Over several months time, KING 5 interviewed 51 current and former Office Careers students. Many had similar stories: Teachers moved students along to new subject matter whether students understood material or not. No tests were given. Dozens said the school skipped over sections of the curriculum.
Gerstenbauer, the Bonney Lake resident who injured her neck during two decades of warehouse work, said she got a certificate of completion without even being presented with some of the subject matter outlined in the school’s course curriculum.
According to detailed curriculum information on the Office Careers website, Gerstenbauer’s 18-month transportation clerk program features how to handle phone calls and “hands on” telephone practice during weeks 32, 33, 55, 56, 57, 58, 59 and 60.
Gerstenbauer said she received no telephone training.
“Entering data from phone calls,” according to the published curriculum, is to be covered in weeks 64, 65, 66, 67, 68 and 69.
Gerstenbauer said she received no training on entering data from phone calls.
In weeks 36 and 37, “selling” was to be covered. Gerstenbauer said she never received any sales or selling instruction.
“I think they just found a place to funnel everybody into, just to get us off the books. Not to truly get you retrained well, but just to be done with you,” Gerstenbauer said. “My benefits were cut off the exact day my classes were complete. Now I live on $495 a month (from Social Security Disability).”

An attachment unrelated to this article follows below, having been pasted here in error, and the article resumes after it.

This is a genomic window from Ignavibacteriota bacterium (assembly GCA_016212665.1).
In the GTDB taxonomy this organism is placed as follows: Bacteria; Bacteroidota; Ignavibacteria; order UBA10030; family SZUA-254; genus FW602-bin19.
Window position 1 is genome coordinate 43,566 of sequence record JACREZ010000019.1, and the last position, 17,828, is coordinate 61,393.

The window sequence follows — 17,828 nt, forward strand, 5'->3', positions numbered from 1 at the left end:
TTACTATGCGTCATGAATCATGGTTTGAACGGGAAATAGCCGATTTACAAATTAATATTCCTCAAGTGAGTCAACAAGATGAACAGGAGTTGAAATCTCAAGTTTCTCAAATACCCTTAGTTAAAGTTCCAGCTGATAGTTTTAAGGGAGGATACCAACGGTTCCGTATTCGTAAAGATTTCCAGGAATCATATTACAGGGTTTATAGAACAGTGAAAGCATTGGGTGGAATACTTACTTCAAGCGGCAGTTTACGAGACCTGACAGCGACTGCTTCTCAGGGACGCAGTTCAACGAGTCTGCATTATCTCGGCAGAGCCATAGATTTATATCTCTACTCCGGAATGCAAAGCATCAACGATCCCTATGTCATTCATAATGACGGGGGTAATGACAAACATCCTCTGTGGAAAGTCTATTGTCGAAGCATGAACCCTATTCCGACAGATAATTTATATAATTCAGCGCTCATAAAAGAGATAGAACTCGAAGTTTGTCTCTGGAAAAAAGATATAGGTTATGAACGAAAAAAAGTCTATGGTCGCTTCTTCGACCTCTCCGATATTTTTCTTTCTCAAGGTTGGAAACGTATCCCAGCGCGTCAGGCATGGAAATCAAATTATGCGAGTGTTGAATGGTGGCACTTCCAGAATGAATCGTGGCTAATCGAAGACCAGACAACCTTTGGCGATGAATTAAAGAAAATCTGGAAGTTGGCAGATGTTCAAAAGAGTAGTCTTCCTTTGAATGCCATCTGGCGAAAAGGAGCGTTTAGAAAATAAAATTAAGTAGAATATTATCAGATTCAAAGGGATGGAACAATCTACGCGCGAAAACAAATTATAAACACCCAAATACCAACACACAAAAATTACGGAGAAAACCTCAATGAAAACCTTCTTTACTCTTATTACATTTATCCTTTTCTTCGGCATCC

Of the students KING 5 interviewed, Dax Brown was the only person who reported finding employment after graduating from Office Careers. He works at Michael’s Messenger Service in Vancouver, Wash.
“(It was) unbelievable. Prior going to Office Careers I was only able to type 10 words a minute. I got computer knowledge and software knowledge that I didn’t know anything about prior to going to the school,” Brown said. “If you’re not doing what’s required of you and not asking the proper questions to your teacher, you’re not going to benefit from any type of school that you’ve gone to. They gave out the curriculum and took the time to teach you the information online.”
Attorney David Smith criticized KING 5 for interviewing only “disgruntled workers” and said most students have positive experiences but few were willing to come forward for the reports. Smith provided signed declarations from two students who enjoyed their experience.
“I would like to give Office Careers and its instructors a huge thank you for everything they have taught me!! I hope the KING 5 stories do not ruin a program that has helped me tremendously,” wrote Bobbie Wilson.
“…the stories published by KING 5 are in no way representative of the experiences of most Office Careers students,” Smith said.
The state agency that licenses vocational schools, the state's Workforce Training Board initiated an investigation into Office Careers after the first KING 5 story aired. That investigation continues.
Office Careers has until the end of July to appeal the L&I order.